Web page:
Is the FDA censoring academic speech about raw milk scientific research?

From David E. Gumpert on the Complete Patient blog:

“… So what exactly  happened to the raw milk article? The word I have on pretty good sources (I don’t  want  to identify them because this stuff is so sensitive that jobs and  careers could be placed  at risk) is that someone from the FDA (Sheehan?) contacted the CDRF and demanded that the SPLASH raw milk article be removed. The FDA was reportedly especially upset because the SPLASH article asserted that the European research indicates pasteurization may “destroy complex proteins and other components that could bolster human health.”
Indeed, Sheehan testified on just this subject before the Maine legislature in 2011, in connection with a (successful) effort by the FDA to block legislation that would have made it easier for small dairies to sell raw milk directly to customers.

His testimony made clear that the European research on the role of proteins in conferring health benefits, and  their sensitivity to pasteurization couldn’t have been correct. “Pasteurization does not destroy milk proteins,” he claimed. “Caseins, the major family of milk proteins, are largely unaffected by pasteurization. Any changes which might occur with whey proteins are barely perceptible.”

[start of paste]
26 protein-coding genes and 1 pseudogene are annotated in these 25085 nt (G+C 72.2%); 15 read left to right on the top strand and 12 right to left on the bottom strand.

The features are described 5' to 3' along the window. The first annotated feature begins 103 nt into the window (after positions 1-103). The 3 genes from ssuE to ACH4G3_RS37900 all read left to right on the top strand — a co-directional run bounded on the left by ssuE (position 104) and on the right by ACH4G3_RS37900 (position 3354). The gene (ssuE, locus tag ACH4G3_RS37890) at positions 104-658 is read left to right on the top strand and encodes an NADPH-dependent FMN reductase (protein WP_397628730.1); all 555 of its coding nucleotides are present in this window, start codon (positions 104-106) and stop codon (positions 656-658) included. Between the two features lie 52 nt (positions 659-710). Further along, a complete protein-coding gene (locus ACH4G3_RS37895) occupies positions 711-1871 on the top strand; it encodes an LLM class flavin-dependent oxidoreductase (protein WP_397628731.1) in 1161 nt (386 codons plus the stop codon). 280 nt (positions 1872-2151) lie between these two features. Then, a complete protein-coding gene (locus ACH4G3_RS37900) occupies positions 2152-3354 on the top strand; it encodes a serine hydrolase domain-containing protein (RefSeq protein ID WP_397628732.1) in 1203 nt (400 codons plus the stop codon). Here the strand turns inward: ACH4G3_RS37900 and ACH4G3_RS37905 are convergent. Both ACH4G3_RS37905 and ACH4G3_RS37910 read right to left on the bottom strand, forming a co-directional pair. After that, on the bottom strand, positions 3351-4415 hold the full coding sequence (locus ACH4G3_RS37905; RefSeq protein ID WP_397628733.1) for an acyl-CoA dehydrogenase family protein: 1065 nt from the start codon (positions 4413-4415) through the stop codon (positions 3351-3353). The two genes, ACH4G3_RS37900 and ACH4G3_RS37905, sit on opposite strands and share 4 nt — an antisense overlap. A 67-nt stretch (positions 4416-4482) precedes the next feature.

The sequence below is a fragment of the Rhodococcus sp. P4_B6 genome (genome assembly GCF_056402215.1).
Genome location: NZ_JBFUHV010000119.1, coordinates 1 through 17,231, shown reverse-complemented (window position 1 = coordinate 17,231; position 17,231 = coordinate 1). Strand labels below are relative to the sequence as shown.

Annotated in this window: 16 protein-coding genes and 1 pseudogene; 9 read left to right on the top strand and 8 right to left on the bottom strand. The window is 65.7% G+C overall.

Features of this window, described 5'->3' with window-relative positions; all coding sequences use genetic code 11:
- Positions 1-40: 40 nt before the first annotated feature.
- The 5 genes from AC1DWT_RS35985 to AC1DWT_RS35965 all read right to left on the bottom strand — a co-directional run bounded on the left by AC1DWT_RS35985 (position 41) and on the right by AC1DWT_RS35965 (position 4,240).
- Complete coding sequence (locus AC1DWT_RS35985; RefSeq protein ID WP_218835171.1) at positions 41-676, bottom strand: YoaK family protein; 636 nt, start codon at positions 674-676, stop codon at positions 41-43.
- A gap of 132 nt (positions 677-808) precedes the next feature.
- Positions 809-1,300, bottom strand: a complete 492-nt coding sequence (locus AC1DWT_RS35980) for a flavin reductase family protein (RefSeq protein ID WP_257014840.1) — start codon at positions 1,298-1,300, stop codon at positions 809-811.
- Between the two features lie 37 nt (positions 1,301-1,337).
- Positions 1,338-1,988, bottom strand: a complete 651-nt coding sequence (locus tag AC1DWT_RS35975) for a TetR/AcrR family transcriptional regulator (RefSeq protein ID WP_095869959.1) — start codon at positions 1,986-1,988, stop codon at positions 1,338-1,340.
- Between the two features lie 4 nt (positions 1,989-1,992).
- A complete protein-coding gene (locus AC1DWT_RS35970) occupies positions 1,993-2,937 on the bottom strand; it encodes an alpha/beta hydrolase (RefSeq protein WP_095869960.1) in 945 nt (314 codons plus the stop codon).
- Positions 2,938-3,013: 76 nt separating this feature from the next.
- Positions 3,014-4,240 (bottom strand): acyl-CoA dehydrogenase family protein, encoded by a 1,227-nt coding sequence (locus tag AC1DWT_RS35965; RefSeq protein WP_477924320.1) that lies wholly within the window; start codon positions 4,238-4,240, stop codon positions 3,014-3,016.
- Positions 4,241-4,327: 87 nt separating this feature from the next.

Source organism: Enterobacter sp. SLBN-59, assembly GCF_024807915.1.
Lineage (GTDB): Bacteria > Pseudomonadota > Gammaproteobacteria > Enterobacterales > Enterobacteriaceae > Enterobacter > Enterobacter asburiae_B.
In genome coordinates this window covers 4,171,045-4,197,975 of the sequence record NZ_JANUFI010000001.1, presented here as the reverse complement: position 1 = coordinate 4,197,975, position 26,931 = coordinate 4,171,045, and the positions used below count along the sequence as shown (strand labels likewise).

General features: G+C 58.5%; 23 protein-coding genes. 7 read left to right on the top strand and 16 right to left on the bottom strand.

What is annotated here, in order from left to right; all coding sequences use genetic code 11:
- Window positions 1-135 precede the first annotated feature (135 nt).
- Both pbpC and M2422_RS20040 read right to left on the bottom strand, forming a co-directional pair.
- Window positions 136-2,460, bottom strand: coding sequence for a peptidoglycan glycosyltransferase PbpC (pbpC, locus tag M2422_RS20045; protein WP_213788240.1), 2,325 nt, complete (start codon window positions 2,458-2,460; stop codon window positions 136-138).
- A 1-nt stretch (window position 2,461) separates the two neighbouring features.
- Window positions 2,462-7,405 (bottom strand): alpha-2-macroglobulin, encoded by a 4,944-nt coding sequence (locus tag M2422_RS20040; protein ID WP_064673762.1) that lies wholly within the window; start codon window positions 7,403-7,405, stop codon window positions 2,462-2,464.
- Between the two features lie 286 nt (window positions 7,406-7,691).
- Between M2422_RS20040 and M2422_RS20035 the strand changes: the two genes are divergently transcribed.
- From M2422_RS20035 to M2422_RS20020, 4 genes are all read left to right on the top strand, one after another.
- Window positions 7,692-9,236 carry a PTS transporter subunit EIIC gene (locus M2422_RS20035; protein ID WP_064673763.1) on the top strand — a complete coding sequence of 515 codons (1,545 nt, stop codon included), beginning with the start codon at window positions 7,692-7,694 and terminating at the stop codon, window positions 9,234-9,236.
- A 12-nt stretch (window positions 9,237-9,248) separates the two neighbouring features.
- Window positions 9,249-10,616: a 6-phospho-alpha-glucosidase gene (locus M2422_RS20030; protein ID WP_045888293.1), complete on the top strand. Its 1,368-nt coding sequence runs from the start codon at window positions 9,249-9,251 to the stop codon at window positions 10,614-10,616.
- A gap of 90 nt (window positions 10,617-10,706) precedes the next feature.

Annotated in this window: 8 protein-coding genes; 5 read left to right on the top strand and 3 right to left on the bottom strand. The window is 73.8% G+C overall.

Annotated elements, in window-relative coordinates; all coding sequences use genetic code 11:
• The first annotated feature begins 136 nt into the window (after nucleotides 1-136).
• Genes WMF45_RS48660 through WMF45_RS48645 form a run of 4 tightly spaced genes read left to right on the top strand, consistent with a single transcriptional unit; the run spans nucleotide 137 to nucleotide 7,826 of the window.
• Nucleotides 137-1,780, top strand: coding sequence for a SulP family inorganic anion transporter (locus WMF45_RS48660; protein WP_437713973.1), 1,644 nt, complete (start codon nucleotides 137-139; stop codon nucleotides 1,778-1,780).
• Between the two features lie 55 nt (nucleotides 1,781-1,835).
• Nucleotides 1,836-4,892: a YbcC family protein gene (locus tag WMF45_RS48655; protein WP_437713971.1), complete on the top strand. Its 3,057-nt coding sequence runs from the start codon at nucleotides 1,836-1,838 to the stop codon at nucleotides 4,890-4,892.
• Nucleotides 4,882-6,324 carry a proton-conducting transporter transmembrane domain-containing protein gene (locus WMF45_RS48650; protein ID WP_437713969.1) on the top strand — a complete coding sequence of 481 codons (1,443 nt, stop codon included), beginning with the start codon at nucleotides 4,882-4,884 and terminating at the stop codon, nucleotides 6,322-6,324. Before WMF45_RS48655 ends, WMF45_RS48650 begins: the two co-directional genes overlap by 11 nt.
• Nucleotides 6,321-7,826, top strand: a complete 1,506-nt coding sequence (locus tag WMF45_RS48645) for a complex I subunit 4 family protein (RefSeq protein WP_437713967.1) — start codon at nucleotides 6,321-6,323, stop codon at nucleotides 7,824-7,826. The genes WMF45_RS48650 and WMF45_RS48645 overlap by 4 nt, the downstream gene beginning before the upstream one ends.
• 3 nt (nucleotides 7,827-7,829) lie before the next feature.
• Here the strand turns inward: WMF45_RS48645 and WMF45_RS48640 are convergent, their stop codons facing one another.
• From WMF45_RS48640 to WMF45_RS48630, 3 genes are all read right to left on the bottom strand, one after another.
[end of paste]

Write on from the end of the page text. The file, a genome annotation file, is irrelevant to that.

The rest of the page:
Back to our lesson on academic freedom. The FDA obviously has a different view of “truth” than the European researchers. And certainly, the issue hasn’t been resolved. It requires further research and analysis. That is what academic freedom is all about–analyzing, researching, debating, discussing.

The view underlying academic freedom is that no one holds a monopoly on truth. It explains why professors get tenure–so they will feel free to express their views on scientific (or other research) despite the political pressures of the day. Censoring scientific papers is a big no-no within the tradition of academic freedom.

I have no way of knowing whether anyone  at UC Davis or CDRF protested to  the FDA that pulling the raw milk article was  a serious infringement  on academic freedom. But I  can guess at  what  the FDA  reaction would  have been–something like if you were to tell an underworld enforcer trying  to sell you “protection”  that  such  practices  are  against  the  law. A laugh, and then a question: “Who you gonna complain to?”

But perhaps the FDA should be looking over its shoulder, and asking a different question: How long can it keep  its finger in the dike and preventing the Truth from asserting itself?”

Read more on The Complete Patient blog.


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